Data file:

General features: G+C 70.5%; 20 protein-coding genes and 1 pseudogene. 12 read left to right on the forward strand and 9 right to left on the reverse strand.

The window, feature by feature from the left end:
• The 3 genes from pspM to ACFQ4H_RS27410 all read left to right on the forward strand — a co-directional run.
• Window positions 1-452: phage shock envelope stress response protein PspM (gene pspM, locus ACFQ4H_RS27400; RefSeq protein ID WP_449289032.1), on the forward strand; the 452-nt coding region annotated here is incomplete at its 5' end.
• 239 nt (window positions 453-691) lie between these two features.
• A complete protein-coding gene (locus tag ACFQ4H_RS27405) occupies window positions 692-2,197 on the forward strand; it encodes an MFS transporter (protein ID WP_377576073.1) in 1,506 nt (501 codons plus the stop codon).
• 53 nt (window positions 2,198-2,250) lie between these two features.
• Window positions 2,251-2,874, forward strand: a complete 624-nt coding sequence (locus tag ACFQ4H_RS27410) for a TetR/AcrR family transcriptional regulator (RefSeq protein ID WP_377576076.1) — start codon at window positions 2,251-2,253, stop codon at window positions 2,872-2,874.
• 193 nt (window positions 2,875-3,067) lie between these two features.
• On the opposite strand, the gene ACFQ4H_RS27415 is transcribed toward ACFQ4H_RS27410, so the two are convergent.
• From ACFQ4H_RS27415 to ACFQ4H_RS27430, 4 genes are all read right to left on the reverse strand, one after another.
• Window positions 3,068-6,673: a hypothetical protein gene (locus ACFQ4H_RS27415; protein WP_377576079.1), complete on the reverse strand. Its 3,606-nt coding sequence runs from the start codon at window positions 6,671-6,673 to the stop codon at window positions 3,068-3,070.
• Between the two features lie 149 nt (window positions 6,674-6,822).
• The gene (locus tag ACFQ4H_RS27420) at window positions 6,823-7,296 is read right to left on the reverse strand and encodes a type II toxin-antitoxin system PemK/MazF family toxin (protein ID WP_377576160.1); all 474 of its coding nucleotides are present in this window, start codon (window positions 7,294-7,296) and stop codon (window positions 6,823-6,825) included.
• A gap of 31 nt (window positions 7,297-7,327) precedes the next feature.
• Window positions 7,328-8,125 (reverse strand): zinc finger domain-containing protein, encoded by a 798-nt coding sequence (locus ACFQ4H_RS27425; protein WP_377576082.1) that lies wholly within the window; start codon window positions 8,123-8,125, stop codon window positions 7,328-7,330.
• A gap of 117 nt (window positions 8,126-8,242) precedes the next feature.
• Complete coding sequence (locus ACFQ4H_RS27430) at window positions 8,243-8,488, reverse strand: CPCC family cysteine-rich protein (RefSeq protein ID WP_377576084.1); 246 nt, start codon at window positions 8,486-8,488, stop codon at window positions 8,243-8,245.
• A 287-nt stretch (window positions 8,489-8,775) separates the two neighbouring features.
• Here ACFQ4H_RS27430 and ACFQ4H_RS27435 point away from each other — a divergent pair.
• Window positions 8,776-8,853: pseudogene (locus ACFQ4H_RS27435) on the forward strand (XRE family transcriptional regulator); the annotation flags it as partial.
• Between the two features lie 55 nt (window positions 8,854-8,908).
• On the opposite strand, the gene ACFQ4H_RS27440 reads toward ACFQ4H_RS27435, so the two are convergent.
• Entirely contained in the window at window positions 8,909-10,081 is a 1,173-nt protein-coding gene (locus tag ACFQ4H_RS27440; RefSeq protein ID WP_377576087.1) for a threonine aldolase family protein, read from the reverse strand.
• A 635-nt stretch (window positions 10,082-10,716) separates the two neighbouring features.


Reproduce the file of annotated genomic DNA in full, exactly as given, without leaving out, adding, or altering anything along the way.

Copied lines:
General features: G+C 70.5%; 20 protein-coding genes and 1 pseudogene. 12 read left to right on the forward strand and 9 right to left on the reverse strand.

The window, feature by feature from the left end:
• The 3 genes from pspM to ACFQ4H_RS27410 all read left to right on the forward strand — a co-directional run.
• Window positions 1-452: phage shock envelope stress response protein PspM (gene pspM, locus ACFQ4H_RS27400; RefSeq protein ID WP_449289032.1), on the forward strand; the 452-nt coding region annotated here is incomplete at its 5' end.
• 239 nt (window positions 453-691) lie between these two features.
• A complete protein-coding gene (locus tag ACFQ4H_RS27405) occupies window positions 692-2,197 on the forward strand; it encodes an MFS transporter (protein ID WP_377576073.1) in 1,506 nt (501 codons plus the stop codon).
• 53 nt (window positions 2,198-2,250) lie between these two features.
• Window positions 2,251-2,874, forward strand: a complete 624-nt coding sequence (locus tag ACFQ4H_RS27410) for a TetR/AcrR family transcriptional regulator (RefSeq protein ID WP_377576076.1) — start codon at window positions 2,251-2,253, stop codon at window positions 2,872-2,874.
• 193 nt (window positions 2,875-3,067) lie between these two features.
• On the opposite strand, the gene ACFQ4H_RS27415 is transcribed toward ACFQ4H_RS27410, so the two are convergent.
• From ACFQ4H_RS27415 to ACFQ4H_RS27430, 4 genes are all read right to left on the reverse strand, one after another.
• Window positions 3,068-6,673: a hypothetical protein gene (locus ACFQ4H_RS27415; protein WP_377576079.1), complete on the reverse strand. Its 3,606-nt coding sequence runs from the start codon at window positions 6,671-6,673 to the stop codon at window positions 3,068-3,070.
• Between the two features lie 149 nt (window positions 6,674-6,822).
• The gene (locus tag ACFQ4H_RS27420) at window positions 6,823-7,296 is read right to left on the reverse strand and encodes a type II toxin-antitoxin system PemK/MazF family toxin (protein ID WP_377576160.1); all 474 of its coding nucleotides are present in this window, start codon (window positions 7,294-7,296) and stop codon (window positions 6,823-6,825) included.
• A gap of 31 nt (window positions 7,297-7,327) precedes the next feature.
• Window positions 7,328-8,125 (reverse strand): zinc finger domain-containing protein, encoded by a 798-nt coding sequence (locus ACFQ4H_RS27425; protein WP_377576082.1) that lies wholly within the window; start codon window positions 8,123-8,125, stop codon window positions 7,328-7,330.
• A gap of 117 nt (window positions 8,126-8,242) precedes the next feature.
• Complete coding sequence (locus ACFQ4H_RS27430) at window positions 8,243-8,488, reverse strand: CPCC family cysteine-rich protein (RefSeq protein ID WP_377576084.1); 246 nt, start codon at window positions 8,486-8,488, stop codon at window positions 8,243-8,245.
• A 287-nt stretch (window positions 8,489-8,775) separates the two neighbouring features.
• Here ACFQ4H_RS27430 and ACFQ4H_RS27435 point away from each other — a divergent pair.
• Window positions 8,776-8,853: pseudogene (locus ACFQ4H_RS27435) on the forward strand (XRE family transcriptional regulator); the annotation flags it as partial.
• Between the two features lie 55 nt (window positions 8,854-8,908).
• On the opposite strand, the gene ACFQ4H_RS27440 reads toward ACFQ4H_RS27435, so the two are convergent.
• Entirely contained in the window at window positions 8,909-10,081 is a 1,173-nt protein-coding gene (locus tag ACFQ4H_RS27440; RefSeq protein ID WP_377576087.1) for a threonine aldolase family protein, read from the reverse strand.
• A 635-nt stretch (window positions 10,082-10,716) separates the two neighbouring features.